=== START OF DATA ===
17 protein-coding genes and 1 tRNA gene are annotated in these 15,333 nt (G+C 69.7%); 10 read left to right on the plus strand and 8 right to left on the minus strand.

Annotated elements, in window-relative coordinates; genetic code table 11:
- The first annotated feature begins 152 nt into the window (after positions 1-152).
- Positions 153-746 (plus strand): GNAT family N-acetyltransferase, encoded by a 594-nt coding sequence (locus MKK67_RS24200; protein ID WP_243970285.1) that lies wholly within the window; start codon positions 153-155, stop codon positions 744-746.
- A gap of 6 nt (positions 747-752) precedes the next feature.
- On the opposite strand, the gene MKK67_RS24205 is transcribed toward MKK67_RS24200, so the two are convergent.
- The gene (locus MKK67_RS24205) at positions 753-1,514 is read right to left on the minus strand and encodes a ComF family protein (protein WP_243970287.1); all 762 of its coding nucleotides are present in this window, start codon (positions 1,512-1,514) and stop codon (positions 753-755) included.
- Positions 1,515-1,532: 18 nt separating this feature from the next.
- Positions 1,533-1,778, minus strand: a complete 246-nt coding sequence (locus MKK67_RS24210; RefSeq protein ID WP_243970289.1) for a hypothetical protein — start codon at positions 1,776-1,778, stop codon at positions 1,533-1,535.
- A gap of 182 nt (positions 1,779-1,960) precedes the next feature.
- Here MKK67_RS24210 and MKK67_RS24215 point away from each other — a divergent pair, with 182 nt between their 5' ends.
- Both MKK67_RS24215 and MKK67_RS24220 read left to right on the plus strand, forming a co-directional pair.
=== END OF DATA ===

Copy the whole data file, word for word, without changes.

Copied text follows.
17 protein-coding genes and 1 tRNA gene are annotated in these 15,333 nt (G+C 69.7%); 10 read left to right on the plus strand and 8 right to left on the minus strand.

Annotated elements, in window-relative coordinates; genetic code table 11:
- The first annotated feature begins 152 nt into the window (after positions 1-152).
- Positions 153-746 (plus strand): GNAT family N-acetyltransferase, encoded by a 594-nt coding sequence (locus MKK67_RS24200; protein ID WP_243970285.1) that lies wholly within the window; start codon positions 153-155, stop codon positions 744-746.
- A gap of 6 nt (positions 747-752) precedes the next feature.
- On the opposite strand, the gene MKK67_RS24205 is transcribed toward MKK67_RS24200, so the two are convergent.
- The gene (locus MKK67_RS24205) at positions 753-1,514 is read right to left on the minus strand and encodes a ComF family protein (protein WP_243970287.1); all 762 of its coding nucleotides are present in this window, start codon (positions 1,512-1,514) and stop codon (positions 753-755) included.
- Positions 1,515-1,532: 18 nt separating this feature from the next.
- Positions 1,533-1,778, minus strand: a complete 246-nt coding sequence (locus MKK67_RS24210; RefSeq protein ID WP_243970289.1) for a hypothetical protein — start codon at positions 1,776-1,778, stop codon at positions 1,533-1,535.
- A gap of 182 nt (positions 1,779-1,960) precedes the next feature.
- Here MKK67_RS24210 and MKK67_RS24215 point away from each other — a divergent pair, with 182 nt between their 5' ends.
- Both MKK67_RS24215 and MKK67_RS24220 read left to right on the plus strand, forming a co-directional pair.